The Lost Weekend: A Love Story review — Another witness to Boomer myth

Directed by Eve Brandstein, Richard Kaufman, and Stuart Samuels | 97 min | ▲▲▲△△

I’ve got to own up to a bit of a bias against this material: I’ve had it up to here with Boomer rock ‘n’ roll mythologizing.

It’s still thriving in 2023. This very week we got the news that Timothée Chalamet will play Bob Dylan in another biopic of the rock legend — as if we didn’t already have one overblown, overrated take on his persona, I’m Not There, where Bob was portrayed by multiple performers — Cate Blanchett and Marcus Carl Franklin among them — because his mysterious genius was just too vast for one actor. It was tiresome bullshit then, and that was 16 years ago.  I guess they’ve decided one dude can do the job now?

The story of the music and music-makers of the 1960s and ’70s has been eulogized, dissected, and reanimated so many bloody times it’s hard to get excited by the testimony of another witness to the life of a legend, and that’s exactly what this is.

The Lost Weekend: A Love Story is the story of May Pang, assistant to Yoko Ono and John Lennon and eventual lover of John when he and Yoko split up  in the mid-’70s. That was during the so-called Lost Weekend in John’s life — actually more like 18 months. Pang has told her story in two books and multiple interviews over the years, but here it is yet again. I would’ve thought the exhaustive documentary Get Back on Disney+ was the last word on the Beatles, but I guess there’s still more to say.

On its own merits the film is fine. It’s punchy and moves reasonably well, utilizing a lot of archival footage, photographs, and voice over, never sitting still for long. Pang narrates the tale, and is frequently seen in trashy talk-show footage from the 1980s, interviews with daytime personalities like Alan Thicke, Joan Rivers, Geraldo Rivera, and Jeannie Becker, of all people. We get plenty of material of Lennon talking as well — he must’ve been so tired of talking about his life by the end of it — though not too much about the music. Julian Lennon shows up, which helps make this more personal — as a kid he had been reintroduced to his father during this period.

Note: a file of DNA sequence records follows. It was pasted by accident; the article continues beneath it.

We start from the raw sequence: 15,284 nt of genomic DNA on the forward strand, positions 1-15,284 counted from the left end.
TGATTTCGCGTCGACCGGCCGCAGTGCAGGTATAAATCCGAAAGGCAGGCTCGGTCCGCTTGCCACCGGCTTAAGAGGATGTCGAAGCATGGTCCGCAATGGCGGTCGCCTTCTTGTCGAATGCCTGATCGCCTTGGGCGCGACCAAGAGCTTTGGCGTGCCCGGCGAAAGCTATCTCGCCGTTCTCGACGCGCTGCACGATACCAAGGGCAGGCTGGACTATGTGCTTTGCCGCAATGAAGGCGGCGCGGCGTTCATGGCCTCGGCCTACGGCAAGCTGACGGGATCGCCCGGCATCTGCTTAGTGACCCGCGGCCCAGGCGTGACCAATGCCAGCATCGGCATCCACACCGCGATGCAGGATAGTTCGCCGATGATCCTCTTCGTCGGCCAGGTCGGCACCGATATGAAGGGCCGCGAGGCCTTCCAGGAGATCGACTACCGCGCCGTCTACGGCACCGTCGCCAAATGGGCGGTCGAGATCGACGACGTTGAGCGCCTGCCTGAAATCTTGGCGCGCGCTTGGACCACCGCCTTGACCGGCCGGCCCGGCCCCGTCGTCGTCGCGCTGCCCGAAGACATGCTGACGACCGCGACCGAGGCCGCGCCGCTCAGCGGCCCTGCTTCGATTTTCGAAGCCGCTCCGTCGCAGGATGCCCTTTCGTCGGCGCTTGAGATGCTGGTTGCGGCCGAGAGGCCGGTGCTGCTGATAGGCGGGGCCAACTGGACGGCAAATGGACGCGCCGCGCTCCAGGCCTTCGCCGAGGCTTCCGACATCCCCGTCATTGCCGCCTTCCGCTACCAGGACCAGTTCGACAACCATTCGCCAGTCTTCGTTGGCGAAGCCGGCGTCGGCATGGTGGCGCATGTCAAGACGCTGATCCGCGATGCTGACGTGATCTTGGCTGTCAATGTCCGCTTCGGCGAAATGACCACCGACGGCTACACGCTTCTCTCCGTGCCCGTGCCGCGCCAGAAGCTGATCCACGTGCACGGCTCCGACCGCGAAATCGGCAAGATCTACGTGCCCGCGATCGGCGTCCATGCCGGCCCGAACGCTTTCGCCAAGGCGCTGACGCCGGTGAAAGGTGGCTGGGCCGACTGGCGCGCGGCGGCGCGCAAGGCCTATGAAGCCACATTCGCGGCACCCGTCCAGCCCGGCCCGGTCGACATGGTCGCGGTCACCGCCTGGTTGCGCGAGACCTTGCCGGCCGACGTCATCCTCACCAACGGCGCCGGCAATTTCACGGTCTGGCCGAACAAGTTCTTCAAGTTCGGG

Pang is a survivor and a decent storyteller, and the film works as a fresh take on that perennial reworking of the American Dream — a Chinese immigrant who had extraordinary experiences in the murky, white male world of rock and roll. She does help piece together a few of the missing pieces of the puzzle, those weird and occasionally wonderful California days spent in the company of partiers like Harry Nilsson and Keith Moon.

But even so, I can’t see this being of interest to anyone beyond the Lennon fans who want to get yet another take on their idol.

When documentaries about musicians fail to focus on the music, there’s always a danger they’ll slip into celebrity trash. That’s not necessarily what happens here, but if a great documentary engages you in subjects you had no interest in, an OK doc might interest those with a baked-in stake but won’t be of much use to anyone else. This is solidly in the latter camp.

About the author


Carsten Knox is a massive, cheese-eating nerd. In the day he works as a journalist in Halifax, Nova Scotia. At night he stares out at the rain-slick streets, watches movies, and writes about what he's seeing.